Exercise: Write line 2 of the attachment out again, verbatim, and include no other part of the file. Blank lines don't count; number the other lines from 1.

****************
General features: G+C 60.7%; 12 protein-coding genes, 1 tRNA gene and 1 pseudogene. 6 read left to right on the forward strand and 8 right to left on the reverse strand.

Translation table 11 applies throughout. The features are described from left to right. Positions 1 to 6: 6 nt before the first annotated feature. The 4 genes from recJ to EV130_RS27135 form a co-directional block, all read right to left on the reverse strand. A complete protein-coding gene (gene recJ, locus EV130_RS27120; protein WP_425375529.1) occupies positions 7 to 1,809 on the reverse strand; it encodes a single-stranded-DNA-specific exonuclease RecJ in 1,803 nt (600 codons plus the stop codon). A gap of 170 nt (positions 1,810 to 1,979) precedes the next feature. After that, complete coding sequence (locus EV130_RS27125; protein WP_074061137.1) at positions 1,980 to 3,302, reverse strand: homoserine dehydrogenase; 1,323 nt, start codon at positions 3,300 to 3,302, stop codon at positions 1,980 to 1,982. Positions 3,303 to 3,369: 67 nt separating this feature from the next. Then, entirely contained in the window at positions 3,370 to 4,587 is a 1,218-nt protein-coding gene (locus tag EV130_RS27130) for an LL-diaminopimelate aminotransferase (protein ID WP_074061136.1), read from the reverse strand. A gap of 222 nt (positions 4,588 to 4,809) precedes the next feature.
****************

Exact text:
Translation table 11 applies throughout. The features are described from left to right. Positions 1 to 6: 6 nt before the first annotated feature. The 4 genes from recJ to EV130_RS27135 form a co-directional block, all read right to left on the reverse strand. A complete protein-coding gene (gene recJ, locus EV130_RS27120; protein WP_425375529.1) occupies positions 7 to 1,809 on the reverse strand; it encodes a single-stranded-DNA-specific exonuclease RecJ in 1,803 nt (600 codons plus the stop codon). A gap of 170 nt (positions 1,810 to 1,979) precedes the next feature. After that, complete coding sequence (locus EV130_RS27125; protein WP_074061137.1) at positions 1,980 to 3,302, reverse strand: homoserine dehydrogenase; 1,323 nt, start codon at positions 3,300 to 3,302, stop codon at positions 1,980 to 1,982. Positions 3,303 to 3,369: 67 nt separating this feature from the next. Then, entirely contained in the window at positions 3,370 to 4,587 is a 1,218-nt protein-coding gene (locus tag EV130_RS27130) for an LL-diaminopimelate aminotransferase (protein ID WP_074061136.1), read from the reverse strand. A gap of 222 nt (positions 4,588 to 4,809) precedes the next feature.